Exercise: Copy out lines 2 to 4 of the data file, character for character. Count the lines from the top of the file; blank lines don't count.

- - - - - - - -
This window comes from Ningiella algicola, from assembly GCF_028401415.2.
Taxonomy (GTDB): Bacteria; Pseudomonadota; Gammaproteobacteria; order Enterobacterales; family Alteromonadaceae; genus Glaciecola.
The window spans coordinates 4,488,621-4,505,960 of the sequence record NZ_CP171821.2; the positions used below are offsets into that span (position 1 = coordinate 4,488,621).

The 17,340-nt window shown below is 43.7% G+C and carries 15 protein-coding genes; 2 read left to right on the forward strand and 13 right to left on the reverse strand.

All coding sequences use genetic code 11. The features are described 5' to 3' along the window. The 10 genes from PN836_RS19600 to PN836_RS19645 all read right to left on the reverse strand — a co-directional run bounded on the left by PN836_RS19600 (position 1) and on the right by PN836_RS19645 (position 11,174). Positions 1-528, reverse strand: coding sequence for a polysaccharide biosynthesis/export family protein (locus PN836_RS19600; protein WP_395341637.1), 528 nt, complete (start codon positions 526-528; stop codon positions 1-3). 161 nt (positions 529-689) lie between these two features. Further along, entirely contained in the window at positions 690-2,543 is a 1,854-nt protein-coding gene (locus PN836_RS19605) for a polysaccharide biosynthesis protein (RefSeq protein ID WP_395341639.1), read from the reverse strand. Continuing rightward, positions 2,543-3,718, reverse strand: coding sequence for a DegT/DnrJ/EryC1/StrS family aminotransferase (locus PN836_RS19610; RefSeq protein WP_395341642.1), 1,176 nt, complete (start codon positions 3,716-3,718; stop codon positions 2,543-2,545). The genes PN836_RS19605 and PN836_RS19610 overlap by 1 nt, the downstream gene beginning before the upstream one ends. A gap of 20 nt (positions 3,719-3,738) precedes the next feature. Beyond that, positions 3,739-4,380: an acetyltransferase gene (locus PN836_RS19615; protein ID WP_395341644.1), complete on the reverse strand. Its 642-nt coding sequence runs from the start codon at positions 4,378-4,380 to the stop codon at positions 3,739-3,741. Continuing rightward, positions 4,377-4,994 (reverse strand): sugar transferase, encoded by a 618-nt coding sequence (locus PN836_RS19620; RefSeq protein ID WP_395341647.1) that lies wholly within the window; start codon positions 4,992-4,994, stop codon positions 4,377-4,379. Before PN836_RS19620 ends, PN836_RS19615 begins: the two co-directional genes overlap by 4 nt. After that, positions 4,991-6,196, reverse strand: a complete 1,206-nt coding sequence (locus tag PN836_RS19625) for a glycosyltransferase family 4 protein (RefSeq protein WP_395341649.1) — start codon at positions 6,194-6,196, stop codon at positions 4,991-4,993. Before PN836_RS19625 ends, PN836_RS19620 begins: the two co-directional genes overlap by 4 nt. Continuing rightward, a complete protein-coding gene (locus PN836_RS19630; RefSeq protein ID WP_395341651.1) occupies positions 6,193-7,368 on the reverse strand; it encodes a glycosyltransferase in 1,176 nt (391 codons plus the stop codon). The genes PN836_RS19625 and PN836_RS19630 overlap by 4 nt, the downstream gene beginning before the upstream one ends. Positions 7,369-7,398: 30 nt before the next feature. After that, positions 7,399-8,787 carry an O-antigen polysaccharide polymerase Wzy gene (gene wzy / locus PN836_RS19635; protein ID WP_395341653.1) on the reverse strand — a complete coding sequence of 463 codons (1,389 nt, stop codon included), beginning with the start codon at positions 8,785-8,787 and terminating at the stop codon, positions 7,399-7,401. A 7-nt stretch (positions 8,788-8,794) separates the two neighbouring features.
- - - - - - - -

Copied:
Taxonomy (GTDB): Bacteria; Pseudomonadota; Gammaproteobacteria; order Enterobacterales; family Alteromonadaceae; genus Glaciecola.
The window spans coordinates 4,488,621-4,505,960 of the sequence record NZ_CP171821.2; the positions used below are offsets into that span (position 1 = coordinate 4,488,621).

The 17,340-nt window shown below is 43.7% G+C and carries 15 protein-coding genes; 2 read left to right on the forward strand and 13 right to left on the reverse strand.